Oklahoma's own Garth Brooks has seen it all. From playing tiny, smoky bars to massive stadium tours. But no matter where he's gone, he said his roots will always be firmly planted in the Sooner State.
Fans of Garth Brooks will flock from hundreds of miles away to see the old stuff. But all the songs he considers "old" all started somewhere and so did Garth.
Brooks grew up placing faith and family above all else, values that kept him humble as he skyrocketed to stardom.
“I go home and mom tells me what all the local radio stations are doing and what everything’s going on and dad pulls me aside and makes sure that I know, I know I’m not in the real world, you know, that I ain’t working for a living,” Brooks said.
His love of country music started in the family. His mother was a country singer and even recorded a few songs herself. Brooks' initial start in the genre stalled.
His first shot at moving to Nashville lasted about a day before he came back home. But the spotlight kept calling. A few years later, he was back in Tennessee ready to top the charts.
When we first met the country idol almost 30 years ago, he was filling stadiums of 8,000. Fast forward to 2019, where his most recent tour sold more than 850,000 tickets.
But no matter where he's gone, Oklahoma has always been home.
“I always tell people about Oklahoma,” Brooks said. “It’s just the land of common sense, and a beautiful place to live and a beautiful place to raise your children.”
The youngest of six siblings, that's something the Yukon native can attest to personally. His parents raised Garth and his brothers and sisters at a home on Yukon Avenue in Yukon.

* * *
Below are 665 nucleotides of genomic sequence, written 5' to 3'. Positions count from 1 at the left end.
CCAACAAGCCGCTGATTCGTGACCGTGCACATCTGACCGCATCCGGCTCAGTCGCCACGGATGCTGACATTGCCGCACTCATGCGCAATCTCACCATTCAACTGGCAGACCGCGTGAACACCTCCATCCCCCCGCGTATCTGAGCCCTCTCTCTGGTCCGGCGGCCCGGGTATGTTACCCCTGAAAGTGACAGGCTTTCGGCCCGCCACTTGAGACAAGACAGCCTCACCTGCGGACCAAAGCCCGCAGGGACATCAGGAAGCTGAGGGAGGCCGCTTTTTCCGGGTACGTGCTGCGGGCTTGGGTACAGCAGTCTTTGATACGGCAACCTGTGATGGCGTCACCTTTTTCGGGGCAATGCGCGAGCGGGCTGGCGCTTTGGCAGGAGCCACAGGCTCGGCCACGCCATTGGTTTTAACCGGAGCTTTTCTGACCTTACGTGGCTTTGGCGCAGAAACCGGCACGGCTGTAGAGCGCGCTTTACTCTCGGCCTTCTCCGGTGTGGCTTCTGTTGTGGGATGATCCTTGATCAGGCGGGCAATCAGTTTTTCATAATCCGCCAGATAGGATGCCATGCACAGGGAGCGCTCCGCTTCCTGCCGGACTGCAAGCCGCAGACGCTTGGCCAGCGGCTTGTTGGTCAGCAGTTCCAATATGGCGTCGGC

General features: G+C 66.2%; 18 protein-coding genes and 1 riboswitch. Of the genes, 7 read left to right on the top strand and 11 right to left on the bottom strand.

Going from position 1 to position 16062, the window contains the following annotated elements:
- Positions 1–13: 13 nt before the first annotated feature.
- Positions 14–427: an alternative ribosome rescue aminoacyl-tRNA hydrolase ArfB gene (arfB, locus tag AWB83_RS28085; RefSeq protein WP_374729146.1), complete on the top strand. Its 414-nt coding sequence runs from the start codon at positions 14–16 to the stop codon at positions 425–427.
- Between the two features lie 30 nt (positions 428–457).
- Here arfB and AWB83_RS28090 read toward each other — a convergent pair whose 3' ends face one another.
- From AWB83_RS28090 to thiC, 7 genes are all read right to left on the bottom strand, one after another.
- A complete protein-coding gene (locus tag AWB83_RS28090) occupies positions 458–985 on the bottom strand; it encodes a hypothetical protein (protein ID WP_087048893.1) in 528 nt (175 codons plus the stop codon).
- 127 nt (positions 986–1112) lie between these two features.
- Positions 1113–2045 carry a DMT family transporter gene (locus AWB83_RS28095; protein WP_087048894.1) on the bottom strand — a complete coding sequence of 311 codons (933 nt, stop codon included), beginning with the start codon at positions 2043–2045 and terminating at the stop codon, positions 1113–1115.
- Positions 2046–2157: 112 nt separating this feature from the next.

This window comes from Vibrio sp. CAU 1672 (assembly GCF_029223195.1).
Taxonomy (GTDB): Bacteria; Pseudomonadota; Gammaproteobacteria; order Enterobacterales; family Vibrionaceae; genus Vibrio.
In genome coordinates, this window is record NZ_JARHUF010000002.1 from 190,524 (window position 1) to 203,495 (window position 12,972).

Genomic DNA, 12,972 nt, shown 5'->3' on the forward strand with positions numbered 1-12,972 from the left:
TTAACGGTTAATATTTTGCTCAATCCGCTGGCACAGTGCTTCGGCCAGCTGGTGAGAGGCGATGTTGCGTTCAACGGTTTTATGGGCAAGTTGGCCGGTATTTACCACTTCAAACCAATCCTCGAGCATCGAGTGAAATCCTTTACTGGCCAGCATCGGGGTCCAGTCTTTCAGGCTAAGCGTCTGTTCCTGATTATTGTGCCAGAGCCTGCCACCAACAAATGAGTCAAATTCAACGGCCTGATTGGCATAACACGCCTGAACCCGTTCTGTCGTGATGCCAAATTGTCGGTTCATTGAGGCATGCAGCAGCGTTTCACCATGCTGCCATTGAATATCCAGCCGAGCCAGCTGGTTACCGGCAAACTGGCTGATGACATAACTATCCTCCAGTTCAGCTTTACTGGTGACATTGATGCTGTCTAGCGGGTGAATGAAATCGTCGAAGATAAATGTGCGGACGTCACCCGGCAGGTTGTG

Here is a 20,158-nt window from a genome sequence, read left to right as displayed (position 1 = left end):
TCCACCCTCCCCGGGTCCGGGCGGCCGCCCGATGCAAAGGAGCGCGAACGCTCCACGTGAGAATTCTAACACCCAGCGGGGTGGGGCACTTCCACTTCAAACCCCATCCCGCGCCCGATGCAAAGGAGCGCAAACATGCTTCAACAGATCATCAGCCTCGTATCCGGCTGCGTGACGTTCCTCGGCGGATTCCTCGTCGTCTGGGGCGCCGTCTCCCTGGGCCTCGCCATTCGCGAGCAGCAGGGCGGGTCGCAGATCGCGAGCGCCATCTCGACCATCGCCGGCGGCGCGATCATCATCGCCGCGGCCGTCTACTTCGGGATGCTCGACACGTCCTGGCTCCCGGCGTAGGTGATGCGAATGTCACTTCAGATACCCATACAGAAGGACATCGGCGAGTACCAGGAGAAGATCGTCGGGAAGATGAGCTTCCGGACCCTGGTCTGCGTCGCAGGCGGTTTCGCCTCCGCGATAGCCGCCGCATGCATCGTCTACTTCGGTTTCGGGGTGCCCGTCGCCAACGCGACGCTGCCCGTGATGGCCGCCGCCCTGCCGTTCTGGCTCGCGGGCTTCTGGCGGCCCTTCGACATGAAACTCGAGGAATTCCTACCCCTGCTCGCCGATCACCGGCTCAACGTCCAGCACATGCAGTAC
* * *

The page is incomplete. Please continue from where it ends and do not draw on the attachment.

“All my brothers worked at the mill, so that was a big, big thing for us,” Brooks said. “I think those are the memories that I’ll carry with me.”
He still carries those memories with him through the years. Brooks made a name for himself with his unwavering energy on stage even amongst his heroes.
“I remember hearing stuff about him swinging on ropes on stage and throwing stuff around and saying this is country music. Can he do that? And he blew it up! Yes, he can do that," musician George Strait said.
His high-energy performances have pulled country fans and non-fans alike to his shows and filled his shelves with every award you could name.
Even the one award he told us he had his eye on from the beginning.
“There is one award from 1990 I have said I would like to have. That is the Artist of the Decade for Country Music. Like Alabama won in the 80’s,” Brooks told us in 1999.
Artist of the decade: Check. That was back in 1996 when Brooks was well on his way to becoming one of the best-selling performers in history.
It's been more than three decades since he got his big break. Between the nominations and the honors, you might wonder how he stays so humble. Well, raising three strong young ladies will humble you. But no award comes close to the honor of having your name on the side of your hometown water tower.
When you have the star power, you can move heaven and earth for your home state. Brooks teamed up with fellow Okie Toby Keith to raise nearly $2,000,000 following the deadly 2013 Moore tornado.
When he came out of retirement the next year, folks were more than ready to welcome him back. Even in 2020, when shows were out of the question, fans nationwide still flocked to drive-in theatres to see Brooks.
He may not be performing in-person. but he's always ready to put on a show.
Now, in 2021, Brooks is already batting a thousand. The superstar performed at President Joe Biden's inauguration last month.
“This is not a political statement. This is a statement of unity,” Brooks said of the honor.
Brooks is also set to receive a Kennedy Center honor this spring. Sixteen albums, hundreds of tour stops, and one Rock ‘n Roll alter-ego later.
Garth Brooks can pretty safely say he's done it all. But we can't wait to see what he does next.